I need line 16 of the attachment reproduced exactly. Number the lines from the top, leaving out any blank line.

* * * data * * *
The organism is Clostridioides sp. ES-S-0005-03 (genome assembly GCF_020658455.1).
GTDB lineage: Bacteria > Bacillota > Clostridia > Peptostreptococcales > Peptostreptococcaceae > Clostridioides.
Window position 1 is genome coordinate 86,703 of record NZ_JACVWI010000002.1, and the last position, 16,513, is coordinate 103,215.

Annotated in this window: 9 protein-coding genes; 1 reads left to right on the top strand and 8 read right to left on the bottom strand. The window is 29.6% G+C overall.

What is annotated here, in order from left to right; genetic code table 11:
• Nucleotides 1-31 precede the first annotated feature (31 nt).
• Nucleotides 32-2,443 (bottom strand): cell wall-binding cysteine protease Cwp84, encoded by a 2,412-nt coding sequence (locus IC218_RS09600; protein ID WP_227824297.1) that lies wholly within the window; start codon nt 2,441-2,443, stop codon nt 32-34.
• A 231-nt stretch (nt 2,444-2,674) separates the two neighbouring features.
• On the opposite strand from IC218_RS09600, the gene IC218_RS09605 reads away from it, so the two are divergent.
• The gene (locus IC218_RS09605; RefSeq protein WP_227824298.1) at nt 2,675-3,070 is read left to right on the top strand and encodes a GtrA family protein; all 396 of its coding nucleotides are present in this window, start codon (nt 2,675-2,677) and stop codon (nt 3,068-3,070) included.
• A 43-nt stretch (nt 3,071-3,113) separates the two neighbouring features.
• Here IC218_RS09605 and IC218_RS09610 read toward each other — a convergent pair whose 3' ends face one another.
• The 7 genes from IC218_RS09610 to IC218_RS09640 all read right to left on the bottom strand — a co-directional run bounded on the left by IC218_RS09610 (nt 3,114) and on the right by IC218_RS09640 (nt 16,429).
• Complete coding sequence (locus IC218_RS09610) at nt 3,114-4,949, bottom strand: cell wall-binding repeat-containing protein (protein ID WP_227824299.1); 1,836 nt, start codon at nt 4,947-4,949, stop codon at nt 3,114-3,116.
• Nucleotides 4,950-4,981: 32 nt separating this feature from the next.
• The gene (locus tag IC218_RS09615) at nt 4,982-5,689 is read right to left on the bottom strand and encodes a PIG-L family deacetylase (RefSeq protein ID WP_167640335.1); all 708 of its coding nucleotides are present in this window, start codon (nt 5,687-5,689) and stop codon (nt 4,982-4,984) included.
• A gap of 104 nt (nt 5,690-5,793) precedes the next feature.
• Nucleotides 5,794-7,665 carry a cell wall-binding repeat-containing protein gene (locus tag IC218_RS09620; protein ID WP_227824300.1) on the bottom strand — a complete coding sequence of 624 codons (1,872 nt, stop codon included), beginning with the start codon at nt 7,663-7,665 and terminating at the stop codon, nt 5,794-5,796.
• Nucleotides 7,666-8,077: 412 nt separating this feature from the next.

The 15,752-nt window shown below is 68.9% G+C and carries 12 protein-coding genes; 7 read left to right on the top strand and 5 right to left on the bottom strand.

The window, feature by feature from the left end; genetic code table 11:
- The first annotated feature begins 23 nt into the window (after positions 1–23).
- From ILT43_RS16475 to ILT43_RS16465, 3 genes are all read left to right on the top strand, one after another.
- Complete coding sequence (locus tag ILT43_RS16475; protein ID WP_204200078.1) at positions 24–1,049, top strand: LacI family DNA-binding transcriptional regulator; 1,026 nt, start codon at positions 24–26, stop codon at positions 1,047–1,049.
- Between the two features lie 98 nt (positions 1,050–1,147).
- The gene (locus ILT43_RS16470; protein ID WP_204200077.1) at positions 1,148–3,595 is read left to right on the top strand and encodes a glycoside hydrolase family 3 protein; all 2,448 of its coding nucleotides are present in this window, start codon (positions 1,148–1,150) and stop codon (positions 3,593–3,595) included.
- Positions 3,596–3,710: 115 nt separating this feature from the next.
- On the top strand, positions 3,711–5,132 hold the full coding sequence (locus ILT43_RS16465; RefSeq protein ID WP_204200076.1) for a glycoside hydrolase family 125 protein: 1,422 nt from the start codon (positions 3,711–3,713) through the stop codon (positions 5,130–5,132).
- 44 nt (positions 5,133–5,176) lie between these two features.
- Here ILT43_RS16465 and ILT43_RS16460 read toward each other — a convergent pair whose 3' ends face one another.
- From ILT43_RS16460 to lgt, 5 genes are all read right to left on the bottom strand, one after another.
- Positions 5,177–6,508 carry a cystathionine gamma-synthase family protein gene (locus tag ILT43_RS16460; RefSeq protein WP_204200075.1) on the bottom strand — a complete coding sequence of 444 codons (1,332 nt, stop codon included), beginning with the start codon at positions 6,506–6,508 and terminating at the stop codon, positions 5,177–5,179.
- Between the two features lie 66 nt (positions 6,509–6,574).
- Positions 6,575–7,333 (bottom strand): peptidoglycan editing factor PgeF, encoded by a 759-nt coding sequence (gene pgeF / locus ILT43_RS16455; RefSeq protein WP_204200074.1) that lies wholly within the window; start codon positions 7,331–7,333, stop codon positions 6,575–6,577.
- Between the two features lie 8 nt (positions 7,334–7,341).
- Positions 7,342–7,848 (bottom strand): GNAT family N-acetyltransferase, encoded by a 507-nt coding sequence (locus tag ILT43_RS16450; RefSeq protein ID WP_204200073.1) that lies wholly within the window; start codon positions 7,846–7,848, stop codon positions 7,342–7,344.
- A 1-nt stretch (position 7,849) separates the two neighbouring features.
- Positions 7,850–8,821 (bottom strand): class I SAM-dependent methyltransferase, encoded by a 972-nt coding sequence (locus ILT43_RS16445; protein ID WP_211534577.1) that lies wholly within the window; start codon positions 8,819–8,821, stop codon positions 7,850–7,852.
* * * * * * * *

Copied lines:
• The gene (locus tag IC218_RS09615) at nt 4,982-5,689 is read right to left on the bottom strand and encodes a PIG-L family deacetylase (RefSeq protein ID WP_167640335.1); all 708 of its coding nucleotides are present in this window, start codon (nt 5,687-5,689) and stop codon (nt 4,982-4,984) included.